Effects of Socioeconomic Status on Access to Invasive Cardiac Procedures and on Mortality After Acute Myocardial Infarction
Alter, David A.
Naylor, C. David
Tu, Jack V.
New England Journal of Medicine. 1999 Oct 28; 341(18): 1359-1367.
BACKGROUND: Universal health care systems seek to ensure access to care on the basis of need rather than income and to improve the health status of all citizens. We examined the performance of the Canadian health system with respect to these goals in the province of Ontario by assessing the effects of neighborhood income on access to invasive cardiac procedures and on mortality one year after acute myocardial infarction. METHODS: We linked claims for payment for physicians' services, hospital-discharge abstracts, and vital-status data for all patients with acute myocardial infarction who were admitted to hospitals in Ontario between April 1994 and March 1997. Patients' income levels were imputed from the median incomes of their residential neighborhoods as determined in Canada's 1996 census. We determined rates of use and waiting times for coronary angiography and revascularization procedures after the index admission for acute myocardial infarction and determined death rates at one year. In multivariate analyses, we controlled for the patient's age, sex, and severity of disease; the specialty of the attending physician; the volume of cases, teaching status, and on-site facilities for cardiac procedures at the admitting hospital; and the geographic proximity of the admitting hospital to tertiary care centers. RESULTS: The study cohort consisted of 51,591 patients. With respect to coronary angiography, increases in neighborhood income from the lowest to the highest quintile were associated with a 23 percent increase in rates of use and a 45 percent decrease in waiting times. There was a strong inverse relation between income and mortality at one year (P less than 0.001). Each $10,000 increase in the neighborhood median income was associated with a 10 percent reduction in the risk of death within one year (adjusted hazard ratio, 0.90; 95 percent confidence interval, 0.86 to 0.94). CONCLUSIONS: In the province of Ontario, despite Canada's universal health care system, socioeconomic status had pronounced effects on access to specialized cardiac services as well as on mortality one year after acute myocardial infarction.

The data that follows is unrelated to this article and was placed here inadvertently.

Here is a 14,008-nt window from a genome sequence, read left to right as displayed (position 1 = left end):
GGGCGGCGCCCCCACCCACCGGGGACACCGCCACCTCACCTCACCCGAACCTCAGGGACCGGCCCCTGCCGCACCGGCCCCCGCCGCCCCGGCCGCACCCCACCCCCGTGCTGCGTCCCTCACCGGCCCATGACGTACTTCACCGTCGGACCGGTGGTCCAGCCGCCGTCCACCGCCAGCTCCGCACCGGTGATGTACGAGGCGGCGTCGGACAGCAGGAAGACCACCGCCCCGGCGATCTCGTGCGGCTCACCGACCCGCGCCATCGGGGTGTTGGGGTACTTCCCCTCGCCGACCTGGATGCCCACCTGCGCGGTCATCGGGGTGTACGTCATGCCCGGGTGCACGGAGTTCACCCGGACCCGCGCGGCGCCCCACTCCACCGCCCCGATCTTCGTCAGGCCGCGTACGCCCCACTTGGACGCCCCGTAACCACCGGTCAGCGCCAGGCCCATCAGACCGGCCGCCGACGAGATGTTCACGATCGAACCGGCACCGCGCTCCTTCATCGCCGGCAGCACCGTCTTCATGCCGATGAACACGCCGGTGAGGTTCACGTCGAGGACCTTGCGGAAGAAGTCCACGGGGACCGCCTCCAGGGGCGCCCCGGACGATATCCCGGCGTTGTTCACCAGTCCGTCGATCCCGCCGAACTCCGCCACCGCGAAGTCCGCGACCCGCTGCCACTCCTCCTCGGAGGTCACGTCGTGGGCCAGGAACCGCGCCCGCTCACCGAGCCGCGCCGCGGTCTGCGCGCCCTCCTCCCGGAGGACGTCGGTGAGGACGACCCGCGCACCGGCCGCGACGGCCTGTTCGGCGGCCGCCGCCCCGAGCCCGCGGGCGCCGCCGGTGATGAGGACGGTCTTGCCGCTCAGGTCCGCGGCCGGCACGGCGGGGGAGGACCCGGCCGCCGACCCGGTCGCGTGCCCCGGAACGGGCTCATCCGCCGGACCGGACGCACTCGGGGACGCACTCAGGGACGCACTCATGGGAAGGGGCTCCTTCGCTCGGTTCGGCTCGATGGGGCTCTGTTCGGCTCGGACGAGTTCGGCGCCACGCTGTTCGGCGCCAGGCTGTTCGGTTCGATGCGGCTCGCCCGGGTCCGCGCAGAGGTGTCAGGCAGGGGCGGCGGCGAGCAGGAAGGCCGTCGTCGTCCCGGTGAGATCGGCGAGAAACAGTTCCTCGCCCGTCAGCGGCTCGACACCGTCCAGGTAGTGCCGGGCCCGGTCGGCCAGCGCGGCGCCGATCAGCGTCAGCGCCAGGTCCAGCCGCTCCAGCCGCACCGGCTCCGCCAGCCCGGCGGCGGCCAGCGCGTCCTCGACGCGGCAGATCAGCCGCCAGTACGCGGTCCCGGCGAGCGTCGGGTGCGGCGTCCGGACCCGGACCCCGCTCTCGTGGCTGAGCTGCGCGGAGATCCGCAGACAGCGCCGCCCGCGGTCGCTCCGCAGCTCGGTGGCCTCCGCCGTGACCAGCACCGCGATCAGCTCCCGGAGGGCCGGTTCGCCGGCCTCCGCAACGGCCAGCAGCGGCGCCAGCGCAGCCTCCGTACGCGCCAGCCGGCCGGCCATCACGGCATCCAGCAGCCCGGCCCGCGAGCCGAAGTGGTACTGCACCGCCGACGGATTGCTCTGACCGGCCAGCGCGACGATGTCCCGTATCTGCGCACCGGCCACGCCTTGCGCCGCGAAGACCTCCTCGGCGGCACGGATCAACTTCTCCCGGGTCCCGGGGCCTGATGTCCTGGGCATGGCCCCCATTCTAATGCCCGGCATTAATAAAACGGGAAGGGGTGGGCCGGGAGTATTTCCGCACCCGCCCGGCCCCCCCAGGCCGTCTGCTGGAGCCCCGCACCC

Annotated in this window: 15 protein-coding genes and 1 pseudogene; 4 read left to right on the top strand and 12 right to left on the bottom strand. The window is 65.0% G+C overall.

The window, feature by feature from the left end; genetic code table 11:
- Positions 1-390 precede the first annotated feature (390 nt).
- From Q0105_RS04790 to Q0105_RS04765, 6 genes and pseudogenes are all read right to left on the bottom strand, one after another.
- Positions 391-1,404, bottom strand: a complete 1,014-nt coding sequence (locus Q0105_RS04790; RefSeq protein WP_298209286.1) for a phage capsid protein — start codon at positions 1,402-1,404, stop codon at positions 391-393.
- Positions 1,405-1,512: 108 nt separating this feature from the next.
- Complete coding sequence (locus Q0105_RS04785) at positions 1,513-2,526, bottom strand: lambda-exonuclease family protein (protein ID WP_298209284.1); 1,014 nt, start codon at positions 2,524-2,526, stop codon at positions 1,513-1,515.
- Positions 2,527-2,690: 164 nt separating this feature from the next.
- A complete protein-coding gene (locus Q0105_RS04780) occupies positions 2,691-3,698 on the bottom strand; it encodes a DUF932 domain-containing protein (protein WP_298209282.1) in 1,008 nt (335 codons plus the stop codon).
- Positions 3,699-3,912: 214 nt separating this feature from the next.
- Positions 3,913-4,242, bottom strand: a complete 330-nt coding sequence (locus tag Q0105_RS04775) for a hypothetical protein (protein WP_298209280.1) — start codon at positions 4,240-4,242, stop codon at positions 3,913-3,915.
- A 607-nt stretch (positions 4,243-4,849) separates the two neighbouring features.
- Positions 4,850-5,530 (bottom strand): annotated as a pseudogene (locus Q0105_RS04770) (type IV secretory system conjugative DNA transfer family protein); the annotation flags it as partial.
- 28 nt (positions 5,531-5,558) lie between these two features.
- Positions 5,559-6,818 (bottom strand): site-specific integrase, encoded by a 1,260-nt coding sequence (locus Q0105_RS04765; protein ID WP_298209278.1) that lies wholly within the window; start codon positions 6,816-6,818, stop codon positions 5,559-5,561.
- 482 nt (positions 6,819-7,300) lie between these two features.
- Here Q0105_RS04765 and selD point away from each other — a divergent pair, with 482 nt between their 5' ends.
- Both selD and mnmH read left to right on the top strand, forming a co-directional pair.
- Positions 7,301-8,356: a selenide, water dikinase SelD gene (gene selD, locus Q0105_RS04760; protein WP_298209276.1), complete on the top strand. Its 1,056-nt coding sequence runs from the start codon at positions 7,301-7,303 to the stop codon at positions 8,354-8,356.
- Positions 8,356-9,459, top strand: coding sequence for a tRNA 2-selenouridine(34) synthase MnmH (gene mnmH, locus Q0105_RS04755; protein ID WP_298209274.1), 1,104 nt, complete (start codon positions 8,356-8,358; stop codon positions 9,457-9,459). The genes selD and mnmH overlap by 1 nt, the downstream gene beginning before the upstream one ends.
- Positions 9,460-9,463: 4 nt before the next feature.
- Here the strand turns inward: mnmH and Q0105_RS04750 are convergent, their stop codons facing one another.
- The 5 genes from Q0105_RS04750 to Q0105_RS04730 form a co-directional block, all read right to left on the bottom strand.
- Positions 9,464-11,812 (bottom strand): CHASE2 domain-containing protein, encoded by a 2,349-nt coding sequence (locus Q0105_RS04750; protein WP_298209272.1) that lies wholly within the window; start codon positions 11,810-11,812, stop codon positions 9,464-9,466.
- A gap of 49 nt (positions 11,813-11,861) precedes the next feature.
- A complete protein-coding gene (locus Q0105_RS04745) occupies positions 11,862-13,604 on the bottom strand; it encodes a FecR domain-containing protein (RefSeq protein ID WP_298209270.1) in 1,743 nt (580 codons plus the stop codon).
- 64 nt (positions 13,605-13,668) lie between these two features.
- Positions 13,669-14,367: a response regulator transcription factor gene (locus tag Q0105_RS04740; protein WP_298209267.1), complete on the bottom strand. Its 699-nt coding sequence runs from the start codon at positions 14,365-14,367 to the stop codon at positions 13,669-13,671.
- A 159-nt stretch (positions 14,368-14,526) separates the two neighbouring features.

Biomedical Technologies; Death; Diagnosis; Disease; Evaluation; Evaluation Studies; Goals; Health; Health Care; Health Insurance; Health Status; Hospitals; Insurance; Methods; Mortality; National Health Insurance; Patient Care; Patients; Physicians; Prevalence; Risk; Socioeconomic Factors; Surgery; Time Factors; Waiting Lists;
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